The interior design here is very different from what we are used to in the west. Department stores feel like indoor markets, where each "section" (for a designer or fashion label etc) has its own layout, own staff, own cashier. If you imagine the make-up section in a western department store and then extend that concept out across the whole store, and then add random food carts and massage parlors and non-working escalators and dead-ends and other weird shit in the middle of all of that, you are getting close. It is a beautiful fucking mess. The best part is, you get completely lost, but it's totally fine because there are people everywhere. Eventually you just follow someone walking fast and they are probably walking to the exit.

Either that or you follow the crowd to some kick-ass food stall selling some kind of meat on a stick or tentacle on a stick or insect on a stick or stinky tofu or spicy potato or glutinous rice cubes or dumplings or buns or noodles or hot pot or God knows what. Everything is reasonably priced. I cannot even tell you how goddamn fucking cool it is to walk around these food courts. It is SO GOOD. It shits on Hong Kong, it shits on Taiwan, and it shits on everything in the west from a very great height. It is a glorious mess and it took me a lot of restraint not to buy one of everything. I have been using my "mostly vegan" excuse to avoid just pointing at random foods and pigging out. Trying to stay vegan greatly limits my options, and usually means that the times i get meat it is either a surprise because i ordered a mystery meal or i just fucking gave up because pork buns are amazing.

I mean, fuck. How much more can i gush about it? So much more. I tried the local stinky tofu, it's different from Taiwan-style, all blackened on the outside and filled with various spicy goodies. I had red bean buns. I had red oil small noodle (红油小面 or hóng yóu xiǎo miàn). I had weird pancake with mystery meat and beansprouts inside. I had red bean honey (?) bun. I had vegetable bun. I had spicy soft tofu slab i don't know what it is. I had spicy potato. I had steamed nothing bun (breakfast speciality). I had rice noodle and fried peanuts. I had working man's rice plate with bak choi and tofu skin and something i thought was tofu but turned out to be lap cheong. So much bubble tea. Occasionally coffee. Coffee is very fucking hard to find. It is far more of a "status drink" here than in Taiwan, and it's priced to match. Starbucks costs the same here as Starbucks everywhere else in the world. When bubble tea is half that and regular tea is even less or free it's hard to justify.

Fuck, this is just Shenzhen. In Guilin i had the best noodles of my life. (And the blandest, most shitty American-Chinese style noodles, let's not lie - i'ma guess the noodle guy saw i was white and cooked me garbage.) The best noodles were from some random guy in an underground market full of clothing stores. People were sleeping on the benches, there were kids and parents sitting around everywhere, and i noticed a few were digging into bowls of noodles so i resolved to find the vendor. It was just a guy in the middle of the mall with a cart and mise en place. I ordered 一个 (yī gè) or "one", and he picked up fresh (cold) noodle, chili, cilantro, garlic, peanuts, julienne cucumber and various sauces and just tossed it all in front of me. That was the whole dish. It was orgasmic. I had a mystery ball of rice from another street vendor who just shoved random shit into the ball (chili, cilantro, garlic, wonton wrapper, weird red stuff that looked raw hamburger meat, lap cheong) and gave you the ball in a plastic bag. I had no idea how to eat it so i just used the plastic bag to roll it in a tighter ball and then took bites like an apple. It was awesome. Back to my old fave red oil small noodle, which is basically what it sounds like - noodles in chili oil broth with some bak choi and crispy things that might be wonton wrappers, maybe peanuts. Weird white gelatinous cubes of probably glutinous rice with something brown and sweet inside. Spicy dougan (dry tofu). The local stinky tofu which is different again to both Shenzhen and Taiwan. Just. Fucking. Everything.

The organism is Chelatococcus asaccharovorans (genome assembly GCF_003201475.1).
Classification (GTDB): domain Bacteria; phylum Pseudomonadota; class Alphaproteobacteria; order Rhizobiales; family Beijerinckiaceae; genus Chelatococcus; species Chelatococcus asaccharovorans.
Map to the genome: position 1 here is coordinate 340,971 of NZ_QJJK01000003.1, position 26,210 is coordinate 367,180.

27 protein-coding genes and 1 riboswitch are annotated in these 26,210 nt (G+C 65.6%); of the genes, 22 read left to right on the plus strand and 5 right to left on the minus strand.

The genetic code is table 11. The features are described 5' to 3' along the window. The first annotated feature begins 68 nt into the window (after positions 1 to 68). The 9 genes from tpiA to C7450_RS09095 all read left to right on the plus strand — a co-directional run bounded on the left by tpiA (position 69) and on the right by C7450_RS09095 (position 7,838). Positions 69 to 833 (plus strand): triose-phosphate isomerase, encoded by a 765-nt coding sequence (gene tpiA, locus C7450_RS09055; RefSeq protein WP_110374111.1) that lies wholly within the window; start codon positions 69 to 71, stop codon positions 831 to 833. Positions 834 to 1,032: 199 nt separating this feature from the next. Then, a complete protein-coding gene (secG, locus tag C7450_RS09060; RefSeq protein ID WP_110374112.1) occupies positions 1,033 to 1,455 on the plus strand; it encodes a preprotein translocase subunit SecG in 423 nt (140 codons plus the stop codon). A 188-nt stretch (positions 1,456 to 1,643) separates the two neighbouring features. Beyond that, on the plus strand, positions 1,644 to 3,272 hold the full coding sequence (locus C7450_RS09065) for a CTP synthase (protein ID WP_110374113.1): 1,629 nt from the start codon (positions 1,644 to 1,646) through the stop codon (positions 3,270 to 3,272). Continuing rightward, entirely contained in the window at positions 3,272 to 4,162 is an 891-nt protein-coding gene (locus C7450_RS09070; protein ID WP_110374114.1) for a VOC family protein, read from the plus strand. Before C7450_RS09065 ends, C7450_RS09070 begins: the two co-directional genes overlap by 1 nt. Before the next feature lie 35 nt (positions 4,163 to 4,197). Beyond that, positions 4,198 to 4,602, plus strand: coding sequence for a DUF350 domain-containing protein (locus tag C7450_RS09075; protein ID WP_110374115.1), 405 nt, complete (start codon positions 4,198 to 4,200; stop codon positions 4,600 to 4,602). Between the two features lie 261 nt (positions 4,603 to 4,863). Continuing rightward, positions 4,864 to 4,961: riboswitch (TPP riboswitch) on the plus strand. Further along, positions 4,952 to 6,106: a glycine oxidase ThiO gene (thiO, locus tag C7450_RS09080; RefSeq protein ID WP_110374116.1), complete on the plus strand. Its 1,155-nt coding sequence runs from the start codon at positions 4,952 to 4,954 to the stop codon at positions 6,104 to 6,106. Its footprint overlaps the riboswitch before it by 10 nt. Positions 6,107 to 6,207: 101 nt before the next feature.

But let's rewind to Shenzhen a bit, because there was more there than just food. I want to address the elephant in the room - the Chinese "police state". Something that no one ever really talks about is that there are police fucking everywhere in China. My mom mentioned it to me in an email and said it creeped her out, like she was being watched all the time. I get why she felt that way. One thing that made the place difficult to navigate for me that first day was that there were roadblocks everywhere. I have been trained from living in the west to fear and hate the police. They are universally fucking assholes who only exist to oppress. Every time i see a police i get nervous and stressed out. So when i saw the roadblocks in Shenzhen i crossed to the other side of the road and assumed that the area was closed off.

I realized after a few hours that i was totally misunderstanding the kind of "police state" that China is. Yes, there are a shit-ton of police around. And they are very conspicuous. Almost every block - and sometimes several times inside one block - there is a police box with flashing red and blue lights on top. Many side streets have a barrier that the cop needs to open to let cars through. Some routes even have pedestrian checkpoints that force you to single-file through. All the subways have an X-ray machine for your bag. You climb a mountain with only crickets for company, then there's a cop sitting in the pagoda at the top. But the police don't appear to care much who goes where or why. On one hand, it's a very explicit show of power - if any shit went down, it is clear to everyone that the police are ready to crush it. On the other hand, people jaywalk, people smoke in no-smoking areas, people litter and sit around and chat and go about their lives as if the cops aren't even there at all. And, in fact, everywhere feels much safer as a result. You know you will never get in too much trouble because at all times there is a cop literally a stone's throw away. I'm not sure how i would feel about things if i was a local, and particularly if i was an oppressed minority local, but coming in as a tourist it feels almost sensible and reassuring that the police are around to make sure traffic keeps flowing steadily and everyone is safe. I mean, like what cops in the west are actually fucking supposed to do but don't because they are too busy shooting black people and kicking out punks.